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About MerryAtHope

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    Amateur Bee Keeper

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    Author--Invisible Illness, Visible God: When Pain Meets the Power of an Indestructible Life
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    Crocheting, writing, violin, homeschooling of course!
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    Customer Care Representative, AALP

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    Writing, singing, encouraging, hanging out on message boards, and homeschooling of course!

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  1. MerryAtHope

    How To Decide Which Subjects?

    The only way to know is to try out a course and see! Don't be afraid to experiment a bit--you and she have some freedom here to explore, try things, decide what's a fit, and so on. My dd wanted to be a coroner at age 16, LOL! Then she thought nursing at 18, and now she's Early Childhood Education at 20! (One thing that she discovered is that she loves teaching science concepts to young children and making them accessible, and enjoying the wonder together etc....) But along the way it's been a wonderful journey, she has pursued both academic courses and courses of interest, and has learned a lot about herself. I always went the "well-rounded" route. I used the pinned threads at the top of the high school board to help us decide on a 4-year-plan for high school, which gave us a general outline--and then I filled in the details year by year (you can change things along the way, talk with your student, see where her interests are now etc...) Look at what your state requires and what colleges require (look at several schools that you think you might consider, see the "common denominators" and work from there.) Work to give your dd a good college-prep education and also time to pursue interests, and let the details work themselves out along the way. Have fun! I loved getting to know my kids as teens!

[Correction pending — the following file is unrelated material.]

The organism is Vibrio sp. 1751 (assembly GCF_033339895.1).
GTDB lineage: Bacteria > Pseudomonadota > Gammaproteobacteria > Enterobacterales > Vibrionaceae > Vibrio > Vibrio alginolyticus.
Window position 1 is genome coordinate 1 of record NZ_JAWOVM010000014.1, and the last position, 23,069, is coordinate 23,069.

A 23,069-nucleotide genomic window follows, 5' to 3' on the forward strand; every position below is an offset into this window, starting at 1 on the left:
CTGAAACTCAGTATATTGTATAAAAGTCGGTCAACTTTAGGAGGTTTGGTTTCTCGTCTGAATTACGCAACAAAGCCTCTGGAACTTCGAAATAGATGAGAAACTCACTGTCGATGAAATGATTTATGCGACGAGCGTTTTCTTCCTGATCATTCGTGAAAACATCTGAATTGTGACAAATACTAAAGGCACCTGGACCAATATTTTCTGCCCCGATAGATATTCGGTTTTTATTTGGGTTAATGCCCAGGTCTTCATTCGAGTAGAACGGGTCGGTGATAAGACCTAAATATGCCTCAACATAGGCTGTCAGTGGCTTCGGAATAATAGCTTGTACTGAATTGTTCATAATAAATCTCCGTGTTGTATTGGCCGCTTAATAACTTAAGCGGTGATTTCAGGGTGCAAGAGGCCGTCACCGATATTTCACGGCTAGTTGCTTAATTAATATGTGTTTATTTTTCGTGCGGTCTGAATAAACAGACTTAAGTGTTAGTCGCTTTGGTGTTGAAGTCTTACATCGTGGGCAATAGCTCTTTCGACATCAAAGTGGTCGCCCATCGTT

2. Yes, I always encourage my kids to go talk in person with their instructors over any kind of issue. It may or may not help, but it certainly wouldn't hurt. He could also ask if he might do something for extra credit. Help your son be prepared for a possible negative answer. It's frustrating, but sometimes that's how it goes with a situation like this, and it really depends on the teacher. (I'd think a high school teacher would be a bit more understanding, but in college, it's the student's responsibility to make sure it's all there, and whatever is in the syllabus for grading procedure for incomplete/late papers would apply even to technology issues--in fact, I've seen many syllabi specifically mention that it applies even to technology issues.) It's a tough lesson, but a B+ is still a good grade, and better to learn this now rather than later.